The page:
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Death of a friend

nigel
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by Lindsay Shelton
I met Nigel Hutchinson in 1979 when he was producing Geoff Murphy’s soon-to-be-successful Goodbye Pork Pie. In my new marketing job at the Film Commission, I wanted to take the completed film to the Cannes Film Festival – it would be the first time New Zealand had participated.

Geoff needed some persuading to speed up post-production, but he wasn’t available to bring the film to France. So Nigel accepted his responsibility as producer and in May 1980 he hand-carried the first 35mm print from Wellington to Cannes, for New Zealand’s first official screenings at the world’s leading film festival.

At that time I didn’t know that he’d already had another film career. Before he came to New Zealand, he’d been press officer for Walt Disney Productions in London, where his responsibilities had included dealing the the British press when the great man died.

Nigel had decided to leave London after a meeting in 1970 with his future wife Sue, whose OE had brought her to a nursing career in the UK. Also in the London nursing world was Linda, the wife of cinematographer Graeme Cowley. As the couples planned their new lives in Wellington, the two men decided to challenge the state monopoly on hiring film equipment. They found a priceless stock of equipment at the BBC, and back in Wellington in 1974 they set up Motion Pictures and successfully started making the equipment available to the small group of independent filmmakers.

The equipment played a key part in enabling the making of Pork Pie – with Nigel as producer. The film became a local blockbuster, seen by a record number of 600,000 New Zealanders. At Cannes in that first year we sold it to 20 countries – for audiences round the world, it would be the first New Zealand film they’d ever seen. For everyone at Cannes, Nigel was the first New Zealand producer they’d ever met.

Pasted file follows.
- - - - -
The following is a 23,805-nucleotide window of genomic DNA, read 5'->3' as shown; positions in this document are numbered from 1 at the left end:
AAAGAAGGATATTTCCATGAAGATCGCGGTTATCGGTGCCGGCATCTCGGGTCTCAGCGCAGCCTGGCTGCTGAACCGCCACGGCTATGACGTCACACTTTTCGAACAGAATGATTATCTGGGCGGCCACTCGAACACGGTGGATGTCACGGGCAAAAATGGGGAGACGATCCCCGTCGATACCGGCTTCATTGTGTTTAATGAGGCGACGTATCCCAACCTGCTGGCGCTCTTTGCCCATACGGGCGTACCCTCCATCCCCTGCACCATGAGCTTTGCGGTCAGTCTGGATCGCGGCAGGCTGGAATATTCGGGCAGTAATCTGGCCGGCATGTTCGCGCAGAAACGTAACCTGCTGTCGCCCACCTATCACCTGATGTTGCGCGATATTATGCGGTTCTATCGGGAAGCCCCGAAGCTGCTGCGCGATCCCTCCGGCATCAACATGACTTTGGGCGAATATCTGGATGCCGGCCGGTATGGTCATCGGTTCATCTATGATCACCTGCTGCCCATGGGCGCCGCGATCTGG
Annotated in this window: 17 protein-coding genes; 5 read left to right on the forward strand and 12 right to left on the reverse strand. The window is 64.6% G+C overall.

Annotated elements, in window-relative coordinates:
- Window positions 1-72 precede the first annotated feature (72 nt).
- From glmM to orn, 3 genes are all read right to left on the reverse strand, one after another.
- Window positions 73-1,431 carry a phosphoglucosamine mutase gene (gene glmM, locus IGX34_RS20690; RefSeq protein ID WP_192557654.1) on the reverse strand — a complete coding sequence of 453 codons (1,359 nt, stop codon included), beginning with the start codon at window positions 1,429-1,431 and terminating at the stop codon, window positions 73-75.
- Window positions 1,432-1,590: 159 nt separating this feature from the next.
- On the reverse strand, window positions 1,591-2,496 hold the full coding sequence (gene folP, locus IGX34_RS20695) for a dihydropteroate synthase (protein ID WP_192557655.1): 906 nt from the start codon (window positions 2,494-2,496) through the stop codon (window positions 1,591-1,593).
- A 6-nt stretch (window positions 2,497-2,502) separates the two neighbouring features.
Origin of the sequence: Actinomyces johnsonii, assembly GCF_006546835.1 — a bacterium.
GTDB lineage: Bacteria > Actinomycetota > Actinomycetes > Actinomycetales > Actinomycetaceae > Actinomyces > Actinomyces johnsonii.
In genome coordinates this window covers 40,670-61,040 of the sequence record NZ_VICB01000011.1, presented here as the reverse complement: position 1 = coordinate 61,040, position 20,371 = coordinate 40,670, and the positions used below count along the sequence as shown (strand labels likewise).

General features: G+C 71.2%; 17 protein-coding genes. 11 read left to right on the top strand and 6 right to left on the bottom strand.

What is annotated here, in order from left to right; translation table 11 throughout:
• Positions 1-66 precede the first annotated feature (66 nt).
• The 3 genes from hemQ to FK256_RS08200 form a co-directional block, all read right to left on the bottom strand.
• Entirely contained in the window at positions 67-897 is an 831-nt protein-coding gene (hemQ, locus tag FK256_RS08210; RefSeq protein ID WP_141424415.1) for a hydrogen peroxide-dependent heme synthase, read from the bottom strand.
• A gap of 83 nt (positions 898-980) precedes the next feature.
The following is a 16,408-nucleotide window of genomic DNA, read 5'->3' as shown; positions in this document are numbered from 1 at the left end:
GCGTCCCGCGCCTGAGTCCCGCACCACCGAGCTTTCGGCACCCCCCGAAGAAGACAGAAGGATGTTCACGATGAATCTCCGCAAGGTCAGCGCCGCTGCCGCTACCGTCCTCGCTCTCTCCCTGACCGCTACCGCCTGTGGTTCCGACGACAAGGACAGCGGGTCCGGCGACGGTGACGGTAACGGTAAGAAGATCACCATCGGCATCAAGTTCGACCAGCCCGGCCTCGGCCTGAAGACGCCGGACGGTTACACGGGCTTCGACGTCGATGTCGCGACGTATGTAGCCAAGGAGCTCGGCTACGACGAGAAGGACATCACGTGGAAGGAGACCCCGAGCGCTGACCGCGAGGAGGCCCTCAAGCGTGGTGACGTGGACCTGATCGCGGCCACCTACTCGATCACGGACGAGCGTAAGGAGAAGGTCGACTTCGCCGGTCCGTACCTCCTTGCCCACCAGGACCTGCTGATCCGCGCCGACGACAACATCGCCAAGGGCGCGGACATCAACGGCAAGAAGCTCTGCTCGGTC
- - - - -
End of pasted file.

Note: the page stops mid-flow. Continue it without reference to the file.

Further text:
Following Goodbye Pork Pie, Hutchinson and Cowley went their separate ways, with Graeme establishing Film Facilities, while Nigel focused on producing and directing commercials for Motion Pictures, winning many awards. But he didn’t give up movies altogether – his last feature film was his friend (and former Mt Victoria neighbour) Gaylene Preston’s Home By Christmas on which he acted as Executive Producer in 2010.

Nigel and Sue became involved with me in the Wellington lobby group Waterfront Watch, Sue as secretary and Nigel as our representative on some of the endless committees that were trying to agree on how the newly opened spaces on the harbour should be developed. When they later moved to live in the Marlborough Sounds, Nigel became involved in a similar group that became influential in remaking the Picton waterfront.

At his funeral held in a vineyard outside Blenheim, Graeme spoke about the years in London, Gaylene recalled her shock when the Hutchinsons decided to move from Mt Victoria to the Sounds, and Nigel’s daughter Katie spoke with affection of her father’s love and support. Nigel’s vintage Jaguar was in prime position as friends and family arrived for the service. We also remembered his vintage launch, in which so many of us had been ferried from Picton to visit the Hutchinsons’ house at Double Cove.

1 comment:

  1. Russell Tregonning, 3. April 2017, 2:35

    Nigel was a valued colleague of mine on the Waterfront Watch (WFW) committee. Sue and NIgel joined with Pamela, my wife,and other passionate Wellingtonians under the leadership of Lindsay Shelton and Helen Glasgow — we were appalled at the City Council’s plans to make the publically-owned waterfront into a private building site.
    I was privileged to work with NIgel as we both represented the organisation on the Citizens’ Advisory Group. He & Sue hosted many WFW meetings in their down-town apartment where we had lots of fun along with the serious business.
    Nigel was multi-talented and lateral-thinking. We were so lucky to work alongside him. He was taken too soon.

     

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